• I wish I could find a better copy, I agree. I'm not sure what you mean by how to crop it. Awadewit (talk) 04:01, 14 July 2009 (UTC)
      • The current image file has a lot of dead space around the edges (current is 1,856 × 1,066 pixels, a cropped version is 1,447 × 840) and as you can see the scan or photo of the original print was taken at an angle which means the perspective is skewed. I've uploaded an example cropped and perspective-adjusted version at File:Boydell-Thames cropped.png just to illustrate what I mean. --Xover (talk) 10:43, 14 July 2009 (UTC)
        • I'm confused as to why we would eliminate the white space. Boydell published these prints with all of this white space. Isn't that something we should maintain, then? Awadewit (talk) 18:29, 18 July 2009 (UTC)
          • Unless you have some special reason to believe Boydell cared about the surrounding whitespace, I very much doubt even he would have considered the random amount of margin that the ratio of the print to the size of the book dictated as particularly related to the print itself. Also, the book—or even a picture to hang on your wall—are also very different mediums to Wikipedia: the framing you'd choose for hanging on your wall is not at all suited for use in an encyclopedia article (the image box provides the framing here).
            One should also consider that our primary goal is to serve the reader above the artist: while I very much agree one should not, say, flip an image horizontally to get around MOS:IMAGE's subject should look towards the text provision, in the case of smaller adjustments such as cropping, perspective, or color correction, especially where the problems are artifacts of the scan and not really parts of the original work, an excessive zeal in “preserving” the original is misplaced. Incidentally, I say that with Edmund Malone's whitewash (literal) of Shakespeare's bust in Holy Trinity—thinking he was “restoring” it to its original state, hubris not being among his many limitations—firmly in mind. Look at the two versions of the image: in the original you can barely see some gray smudge, while in the cropped version you can actually see that this is a lanscape across a river. The reader will only have about 180 pixels of thumbnail (this being the default size for thumbnails, and the MOS discourages setting a larger size in the article) and when 20% of that space used up for a big white (actually, blank) border and the actual print squeezed into a tiny square in the middle of it, you might as well leave the picture out altogether. I've added un-scaled thumbnails to the examples below (you'll need to either log out or set your prefs back to defaults to see it, if you've messed with your thumbnail prefs).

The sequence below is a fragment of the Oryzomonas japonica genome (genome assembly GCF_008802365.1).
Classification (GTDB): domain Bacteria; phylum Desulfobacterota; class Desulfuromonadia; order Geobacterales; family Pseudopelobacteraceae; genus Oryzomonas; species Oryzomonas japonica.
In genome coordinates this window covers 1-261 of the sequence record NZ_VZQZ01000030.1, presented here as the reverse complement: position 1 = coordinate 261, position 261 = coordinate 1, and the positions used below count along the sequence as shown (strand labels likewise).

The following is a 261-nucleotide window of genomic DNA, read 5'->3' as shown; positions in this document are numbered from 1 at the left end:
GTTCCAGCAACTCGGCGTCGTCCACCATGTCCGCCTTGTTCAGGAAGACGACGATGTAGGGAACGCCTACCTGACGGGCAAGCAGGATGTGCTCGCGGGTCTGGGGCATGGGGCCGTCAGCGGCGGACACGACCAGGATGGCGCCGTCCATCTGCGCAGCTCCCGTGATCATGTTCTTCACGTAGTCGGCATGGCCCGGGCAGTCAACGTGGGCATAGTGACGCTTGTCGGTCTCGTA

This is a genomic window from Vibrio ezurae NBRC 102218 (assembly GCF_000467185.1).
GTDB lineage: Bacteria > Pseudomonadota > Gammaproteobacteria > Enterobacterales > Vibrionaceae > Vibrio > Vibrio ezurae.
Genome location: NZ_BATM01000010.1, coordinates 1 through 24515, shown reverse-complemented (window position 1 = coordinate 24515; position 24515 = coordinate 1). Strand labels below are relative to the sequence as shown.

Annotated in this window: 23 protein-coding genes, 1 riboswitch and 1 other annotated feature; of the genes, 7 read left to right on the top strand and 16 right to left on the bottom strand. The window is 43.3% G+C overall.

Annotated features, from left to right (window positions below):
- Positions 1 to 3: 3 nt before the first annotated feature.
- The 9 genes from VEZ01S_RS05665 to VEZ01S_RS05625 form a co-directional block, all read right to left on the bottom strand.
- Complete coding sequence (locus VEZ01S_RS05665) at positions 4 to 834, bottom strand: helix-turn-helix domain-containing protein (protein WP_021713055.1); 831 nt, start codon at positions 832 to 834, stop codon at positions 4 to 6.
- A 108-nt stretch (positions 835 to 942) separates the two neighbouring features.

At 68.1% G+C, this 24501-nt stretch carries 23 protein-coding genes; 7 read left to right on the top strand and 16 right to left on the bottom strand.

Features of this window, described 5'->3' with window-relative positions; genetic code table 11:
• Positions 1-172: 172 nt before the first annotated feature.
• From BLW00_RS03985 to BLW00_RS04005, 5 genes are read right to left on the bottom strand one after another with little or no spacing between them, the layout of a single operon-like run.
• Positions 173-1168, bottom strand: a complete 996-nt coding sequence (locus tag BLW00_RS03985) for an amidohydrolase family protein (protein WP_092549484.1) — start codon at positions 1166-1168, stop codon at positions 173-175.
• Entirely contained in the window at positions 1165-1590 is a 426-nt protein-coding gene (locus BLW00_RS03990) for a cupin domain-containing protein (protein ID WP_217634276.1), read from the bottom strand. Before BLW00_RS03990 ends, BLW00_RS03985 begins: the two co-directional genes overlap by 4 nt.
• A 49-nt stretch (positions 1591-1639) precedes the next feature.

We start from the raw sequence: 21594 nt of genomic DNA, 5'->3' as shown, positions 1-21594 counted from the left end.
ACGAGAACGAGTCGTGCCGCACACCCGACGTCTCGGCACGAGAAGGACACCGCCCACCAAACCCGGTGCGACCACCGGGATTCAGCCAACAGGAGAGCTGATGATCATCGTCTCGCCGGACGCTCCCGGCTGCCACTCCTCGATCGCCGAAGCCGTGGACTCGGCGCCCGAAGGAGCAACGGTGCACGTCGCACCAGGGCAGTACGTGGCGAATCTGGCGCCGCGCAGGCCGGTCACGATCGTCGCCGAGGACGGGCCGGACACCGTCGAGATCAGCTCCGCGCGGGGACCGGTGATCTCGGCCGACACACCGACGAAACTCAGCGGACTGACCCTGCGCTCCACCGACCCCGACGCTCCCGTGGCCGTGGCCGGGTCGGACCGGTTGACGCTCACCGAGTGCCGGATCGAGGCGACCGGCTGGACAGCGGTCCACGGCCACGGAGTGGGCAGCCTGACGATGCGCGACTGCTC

Finally, I'll note that cropping and correcting scans and photos of original artworks is one of the services the “open community” (i.e. Wikipedia) can provide to museums and cultural institutions as an incentive to provide their databases under an open license, according to (too lazy to check, but iirc it was…) Durova (whom I believe you've relied on in the past as an expert in image related matters on Wikipedia). See the latest issue of the Signpost for some more details. --Xover (talk) 20:03, 18 July 2009 (UTC)
            • Since I have no idea whether or not Boydell thought these white spaces were important, I defaulted to leaving them. How about we use the cropped versions and link to the uncropped versions on the image pages? One of the good things about Wikipedia is that we can show the changes online. No information need be lost. Awadewit (talk) 01:44, 19 July 2009 (UTC)
              • Well, I did the cropped version as an illustrative example—so it would be prudent to get someone competent to check the modifications before actually using them in the article—but that approach would be my suggestion, yes. --Xover (talk) 09:59, 19 July 2009 (UTC)
                • This is such a low-quality image that I don't think I could anyone competent to look at it. :) Added cropped version to article. Awadewit (talk) 15:40, 19 July 2009 (UTC)
                    • I've just replaced the image with this, which is a better image anyway. Awadewit (talk) 17:25, 19 July 2009 (UTC)
  • Given the extent to which the article relies on Bruntjen and Friedman, and the high incidence of overlap between individual references, I would suggest combining these references to a greater degree (i.e. keeping separate cites to Bruntjen p.9, p.9–11, p.10–11, p.10, etc. etc. seems to confuse rather than elucidate the sources).
    • Several pages means that information on a particular topic can be found across all of those pages while a single page means only on that page. Awadewit (talk) 04:01, 14 July 2009 (UTC)